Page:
.config for specific build

Hello.
Sorry, noob question:
I just downloaded a build (http://downloads.openwrt.org/releases/18.06.4/targets/ramips/mt76x8/openwrt-18.06.4-ramips-mt76x8-LinkIt7688-squashfs-sysupgrade.bin).

Now I need to compile a custom kernel module for it. So I downloaded the proper kernel source, but I'm now looking for the ".config" used to build the kernel in the above image, to be consistent in the cross compilation. Where can I find it out?
I found this http://downloads.openwrt.org/releases/18.06.4/targets/ramips/mt76x8/config.seed, but it does not look complete...
Or may be I'm taking a wrong approach?
Thanks,
cips

Yes, the "config.seed" is what you are looking for; rename it to ".config", then run "make menuconfig".

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Thanks for your answer.
Ok, but in this way I'm going to put my own config. I'd like to use the one used for the compilation of the squashfs image, since I'm not going to create a new one, but just compiling a custom kernel module.
Is there a way to get it?
Thanks!

Effectively not possible to build a kernel module for a different build. While it can be done, you might as well build a complete ROM from source.

Easiest for me is to run make menuconfig and select what I need. The default build config (from selecting the board) plus a LuCI collection is effectively what in a “release” build.

Next to where you downloaded the image there is a config.seed you can copy to your build directory. Then "make menuconfig" will start with the same settings as was used to build the image. You will still have to build everything, but the initial .config when you run menuconfig will be the same, and you only need to change the relevant settings you are after.

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First to all, thanks to everyone for the answers.

I need some guidance...:slight_smile: sorry, I'm a bit lost.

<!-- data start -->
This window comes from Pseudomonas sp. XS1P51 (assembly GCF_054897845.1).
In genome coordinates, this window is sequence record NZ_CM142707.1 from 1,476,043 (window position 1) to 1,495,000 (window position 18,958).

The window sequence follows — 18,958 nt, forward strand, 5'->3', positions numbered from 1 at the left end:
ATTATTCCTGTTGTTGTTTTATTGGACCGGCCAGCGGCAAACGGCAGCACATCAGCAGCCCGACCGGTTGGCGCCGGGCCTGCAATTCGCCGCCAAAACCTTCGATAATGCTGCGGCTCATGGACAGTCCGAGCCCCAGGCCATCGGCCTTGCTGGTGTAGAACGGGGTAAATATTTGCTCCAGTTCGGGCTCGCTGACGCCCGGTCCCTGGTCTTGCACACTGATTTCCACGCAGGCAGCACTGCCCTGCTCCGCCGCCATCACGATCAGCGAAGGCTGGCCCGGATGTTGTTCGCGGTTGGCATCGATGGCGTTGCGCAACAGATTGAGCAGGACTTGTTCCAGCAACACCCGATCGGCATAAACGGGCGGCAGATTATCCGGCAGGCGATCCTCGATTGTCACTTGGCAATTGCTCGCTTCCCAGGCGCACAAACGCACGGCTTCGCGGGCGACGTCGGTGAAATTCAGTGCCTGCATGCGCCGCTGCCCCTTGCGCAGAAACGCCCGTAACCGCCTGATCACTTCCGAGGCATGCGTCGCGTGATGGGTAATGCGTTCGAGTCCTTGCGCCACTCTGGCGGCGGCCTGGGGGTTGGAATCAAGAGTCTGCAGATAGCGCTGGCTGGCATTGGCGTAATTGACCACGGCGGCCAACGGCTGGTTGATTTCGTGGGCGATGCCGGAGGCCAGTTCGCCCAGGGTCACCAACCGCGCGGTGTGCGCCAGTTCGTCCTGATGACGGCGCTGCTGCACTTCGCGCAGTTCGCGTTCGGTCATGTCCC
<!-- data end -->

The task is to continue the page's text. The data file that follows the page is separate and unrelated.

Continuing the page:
I tell you what I did before posting the message, to clarify a bit:

  • I downloaded and installed the new openwrt squashfs image (with kernel 4.14.131)
  • I downloaded the mips toolchain from the openwrt site
  • I downloaded the linux kernel source (4.14.131) from kernel.org, and then created the kernel headers with a "fake" (self-made) .config
  • I cross-compiled my module
    The module compiled OK, but when I was trying the insmod I got some errors about missing symbols, which was expected since my .config was different from the one used to create the original image.

Now, you suggest to rebuild everything. OK, but I think I shouldn't use the kernel source. Should I start from the openwrt download(git clone https://github.com/openwrt/openwrt.git)? Or something else?
Thanks a lot!

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https://openwrt.org/docs/guide-developer/build-system/start

OpenWrt patches and back ports quite a bit. The build system downloads the Linux source and manages the patches "transparently" for most users (developers aside). If you need to mess with changes to downloaded-on-the-fly source or kernel source, see also https://openwrt.org/docs/guide-developer/build-system/use-patches-with-buildsystem

My recent notes for Debian 10 (Buster) was to install

apt install build-essential git gitk libncurses5-dev gawk unzip wget curl ccache rsync zlib1g-dev

(gitk is not used by the build, ccache is optional, though I use it to speed development)

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Yes.
That will then download the correct kernel sources during the build prepare phase, and will then apply the OpenWrt specific patches to kernel code and kernel config, both the generic OpenWrt things and the target (like ath79, ipq806x, x86_64, ...) specific things.

The needed command: make target/linux/prepare

That will explode the kernel sources to build_dir/target-*/linux-*/linux-*

E.g for ipq806x:

First the (backport, pending, hack) patches are applied , and then the 4.14 config.

There are 200+ patches, plus about 6000 config items to be set.

EDIT:
note that everything in build_dir is temporary, so you should aim to make your changes to the permanent code into those places I indicated above.

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this might be of use ... umodin.patch

apt-get install quilt
quilt init
quilt import umodin.patch
quilt push
chmod +x ./scripts/umodin.sh

you'll need to change what it does but it provides convenient hooks for your use case.

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Thanks to everyone here. I was able to compile, then with the toolchain build the module and inserting it. After that I got a kernel panic, but I think it's up to my module...:wink:
Thanks again.

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